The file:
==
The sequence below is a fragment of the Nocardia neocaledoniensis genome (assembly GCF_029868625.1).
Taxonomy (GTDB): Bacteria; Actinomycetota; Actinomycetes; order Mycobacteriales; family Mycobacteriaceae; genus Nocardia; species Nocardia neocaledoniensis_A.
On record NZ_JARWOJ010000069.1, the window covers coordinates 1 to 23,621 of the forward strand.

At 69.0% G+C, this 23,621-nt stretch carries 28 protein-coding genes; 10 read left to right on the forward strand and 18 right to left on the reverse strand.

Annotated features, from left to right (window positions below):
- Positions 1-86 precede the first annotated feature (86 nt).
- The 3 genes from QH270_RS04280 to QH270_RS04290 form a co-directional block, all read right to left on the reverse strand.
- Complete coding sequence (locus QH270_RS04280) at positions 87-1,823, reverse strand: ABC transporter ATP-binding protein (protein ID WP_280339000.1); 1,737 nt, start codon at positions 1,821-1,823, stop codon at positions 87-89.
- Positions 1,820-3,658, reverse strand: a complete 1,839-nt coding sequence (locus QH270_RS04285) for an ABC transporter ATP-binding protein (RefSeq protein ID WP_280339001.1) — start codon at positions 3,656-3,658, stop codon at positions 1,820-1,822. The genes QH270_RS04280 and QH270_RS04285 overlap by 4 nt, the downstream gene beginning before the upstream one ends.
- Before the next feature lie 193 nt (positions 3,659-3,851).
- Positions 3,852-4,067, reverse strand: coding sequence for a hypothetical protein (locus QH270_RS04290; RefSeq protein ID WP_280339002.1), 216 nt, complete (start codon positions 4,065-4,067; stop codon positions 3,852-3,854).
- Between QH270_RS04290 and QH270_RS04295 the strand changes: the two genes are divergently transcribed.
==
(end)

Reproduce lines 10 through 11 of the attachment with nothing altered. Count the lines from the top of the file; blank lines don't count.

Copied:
- Before the next feature lie 193 nt (positions 3,659-3,851).
- Positions 3,852-4,067, reverse strand: coding sequence for a hypothetical protein (locus QH270_RS04290; RefSeq protein ID WP_280339002.1), 216 nt, complete (start codon positions 4,065-4,067; stop codon positions 3,852-3,854).